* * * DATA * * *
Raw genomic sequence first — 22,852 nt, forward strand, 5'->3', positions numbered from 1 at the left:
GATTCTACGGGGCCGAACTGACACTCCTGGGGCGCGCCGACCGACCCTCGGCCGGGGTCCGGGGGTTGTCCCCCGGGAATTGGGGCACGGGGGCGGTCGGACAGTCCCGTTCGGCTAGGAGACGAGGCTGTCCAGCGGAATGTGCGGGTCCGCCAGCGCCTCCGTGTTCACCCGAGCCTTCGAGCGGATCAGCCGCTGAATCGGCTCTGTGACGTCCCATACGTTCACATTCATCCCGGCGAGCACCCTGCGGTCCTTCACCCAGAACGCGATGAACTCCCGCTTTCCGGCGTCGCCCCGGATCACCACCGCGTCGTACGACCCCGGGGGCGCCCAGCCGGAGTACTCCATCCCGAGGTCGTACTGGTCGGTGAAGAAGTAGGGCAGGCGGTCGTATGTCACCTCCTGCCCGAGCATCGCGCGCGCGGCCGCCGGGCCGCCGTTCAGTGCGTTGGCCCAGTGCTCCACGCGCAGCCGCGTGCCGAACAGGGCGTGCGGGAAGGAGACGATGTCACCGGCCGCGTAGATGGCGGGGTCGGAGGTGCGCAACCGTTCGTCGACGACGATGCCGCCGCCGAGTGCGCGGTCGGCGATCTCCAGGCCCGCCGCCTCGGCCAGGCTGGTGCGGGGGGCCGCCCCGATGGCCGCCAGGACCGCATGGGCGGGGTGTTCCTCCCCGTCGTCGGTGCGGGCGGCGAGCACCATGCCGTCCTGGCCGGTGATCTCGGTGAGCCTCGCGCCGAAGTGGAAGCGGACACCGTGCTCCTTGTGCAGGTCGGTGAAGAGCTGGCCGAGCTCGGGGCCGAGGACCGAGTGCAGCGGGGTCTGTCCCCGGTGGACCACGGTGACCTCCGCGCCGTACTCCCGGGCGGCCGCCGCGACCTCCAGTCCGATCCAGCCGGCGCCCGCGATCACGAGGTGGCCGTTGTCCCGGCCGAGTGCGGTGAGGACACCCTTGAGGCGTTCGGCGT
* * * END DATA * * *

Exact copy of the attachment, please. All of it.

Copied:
Raw genomic sequence first — 22,852 nt, forward strand, 5'->3', positions numbered from 1 at the left:
GATTCTACGGGGCCGAACTGACACTCCTGGGGCGCGCCGACCGACCCTCGGCCGGGGTCCGGGGGTTGTCCCCCGGGAATTGGGGCACGGGGGCGGTCGGACAGTCCCGTTCGGCTAGGAGACGAGGCTGTCCAGCGGAATGTGCGGGTCCGCCAGCGCCTCCGTGTTCACCCGAGCCTTCGAGCGGATCAGCCGCTGAATCGGCTCTGTGACGTCCCATACGTTCACATTCATCCCGGCGAGCACCCTGCGGTCCTTCACCCAGAACGCGATGAACTCCCGCTTTCCGGCGTCGCCCCGGATCACCACCGCGTCGTACGACCCCGGGGGCGCCCAGCCGGAGTACTCCATCCCGAGGTCGTACTGGTCGGTGAAGAAGTAGGGCAGGCGGTCGTATGTCACCTCCTGCCCGAGCATCGCGCGCGCGGCCGCCGGGCCGCCGTTCAGTGCGTTGGCCCAGTGCTCCACGCGCAGCCGCGTGCCGAACAGGGCGTGCGGGAAGGAGACGATGTCACCGGCCGCGTAGATGGCGGGGTCGGAGGTGCGCAACCGTTCGTCGACGACGATGCCGCCGCCGAGTGCGCGGTCGGCGATCTCCAGGCCCGCCGCCTCGGCCAGGCTGGTGCGGGGGGCCGCCCCGATGGCCGCCAGGACCGCATGGGCGGGGTGTTCCTCCCCGTCGTCGGTGCGGGCGGCGAGCACCATGCCGTCCTGGCCGGTGATCTCGGTGAGCCTCGCGCCGAAGTGGAAGCGGACACCGTGCTCCTTGTGCAGGTCGGTGAAGAGCTGGCCGAGCTCGGGGCCGAGGACCGAGTGCAGCGGGGTCTGTCCCCGGTGGACCACGGTGACCTCCGCGCCGTACTCCCGGGCGGCCGCCGCGACCTCCAGTCCGATCCAGCCGGCGCCCGCGATCACGAGGTGGCCGTTGTCCCGGCCGAGTGCGGTGAGGACACCCTTGAGGCGTTCGGCGT